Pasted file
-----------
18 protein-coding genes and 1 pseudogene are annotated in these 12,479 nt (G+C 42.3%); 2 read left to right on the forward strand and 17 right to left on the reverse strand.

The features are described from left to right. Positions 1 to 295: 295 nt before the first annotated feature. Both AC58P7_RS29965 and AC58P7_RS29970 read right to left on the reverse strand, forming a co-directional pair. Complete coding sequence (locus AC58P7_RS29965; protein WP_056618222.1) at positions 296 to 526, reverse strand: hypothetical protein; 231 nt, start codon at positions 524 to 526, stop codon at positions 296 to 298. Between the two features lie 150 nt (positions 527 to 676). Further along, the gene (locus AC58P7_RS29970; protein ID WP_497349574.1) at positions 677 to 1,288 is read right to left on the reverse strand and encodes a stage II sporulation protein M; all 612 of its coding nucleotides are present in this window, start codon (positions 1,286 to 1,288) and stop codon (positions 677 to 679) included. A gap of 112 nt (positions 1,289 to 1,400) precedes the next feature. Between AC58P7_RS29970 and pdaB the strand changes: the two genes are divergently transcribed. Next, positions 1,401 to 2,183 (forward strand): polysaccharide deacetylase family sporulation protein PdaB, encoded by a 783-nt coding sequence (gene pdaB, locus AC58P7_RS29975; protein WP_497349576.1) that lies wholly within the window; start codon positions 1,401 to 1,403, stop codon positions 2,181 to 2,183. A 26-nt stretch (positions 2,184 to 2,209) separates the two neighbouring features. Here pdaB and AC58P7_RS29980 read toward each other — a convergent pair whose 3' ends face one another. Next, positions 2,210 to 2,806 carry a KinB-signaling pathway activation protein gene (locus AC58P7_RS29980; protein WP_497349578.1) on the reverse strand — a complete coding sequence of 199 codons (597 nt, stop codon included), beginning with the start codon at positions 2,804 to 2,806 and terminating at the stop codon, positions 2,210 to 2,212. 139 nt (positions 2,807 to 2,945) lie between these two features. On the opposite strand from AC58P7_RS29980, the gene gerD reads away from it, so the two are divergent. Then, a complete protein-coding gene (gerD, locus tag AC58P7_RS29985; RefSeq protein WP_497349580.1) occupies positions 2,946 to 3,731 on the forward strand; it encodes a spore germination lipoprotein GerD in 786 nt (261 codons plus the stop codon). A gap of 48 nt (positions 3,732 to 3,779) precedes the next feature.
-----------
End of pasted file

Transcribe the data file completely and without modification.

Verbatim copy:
18 protein-coding genes and 1 pseudogene are annotated in these 12,479 nt (G+C 42.3%); 2 read left to right on the forward strand and 17 right to left on the reverse strand.

The features are described from left to right. Positions 1 to 295: 295 nt before the first annotated feature. Both AC58P7_RS29965 and AC58P7_RS29970 read right to left on the reverse strand, forming a co-directional pair. Complete coding sequence (locus AC58P7_RS29965; protein WP_056618222.1) at positions 296 to 526, reverse strand: hypothetical protein; 231 nt, start codon at positions 524 to 526, stop codon at positions 296 to 298. Between the two features lie 150 nt (positions 527 to 676). Further along, the gene (locus AC58P7_RS29970; protein ID WP_497349574.1) at positions 677 to 1,288 is read right to left on the reverse strand and encodes a stage II sporulation protein M; all 612 of its coding nucleotides are present in this window, start codon (positions 1,286 to 1,288) and stop codon (positions 677 to 679) included. A gap of 112 nt (positions 1,289 to 1,400) precedes the next feature. Between AC58P7_RS29970 and pdaB the strand changes: the two genes are divergently transcribed. Next, positions 1,401 to 2,183 (forward strand): polysaccharide deacetylase family sporulation protein PdaB, encoded by a 783-nt coding sequence (gene pdaB, locus AC58P7_RS29975; protein WP_497349576.1) that lies wholly within the window; start codon positions 1,401 to 1,403, stop codon positions 2,181 to 2,183. A 26-nt stretch (positions 2,184 to 2,209) separates the two neighbouring features. Here pdaB and AC58P7_RS29980 read toward each other — a convergent pair whose 3' ends face one another. Next, positions 2,210 to 2,806 carry a KinB-signaling pathway activation protein gene (locus AC58P7_RS29980; protein WP_497349578.1) on the reverse strand — a complete coding sequence of 199 codons (597 nt, stop codon included), beginning with the start codon at positions 2,804 to 2,806 and terminating at the stop codon, positions 2,210 to 2,212. 139 nt (positions 2,807 to 2,945) lie between these two features. On the opposite strand from AC58P7_RS29980, the gene gerD reads away from it, so the two are divergent. Then, a complete protein-coding gene (gerD, locus tag AC58P7_RS29985; RefSeq protein WP_497349580.1) occupies positions 2,946 to 3,731 on the forward strand; it encodes a spore germination lipoprotein GerD in 786 nt (261 codons plus the stop codon). A gap of 48 nt (positions 3,732 to 3,779) precedes the next feature.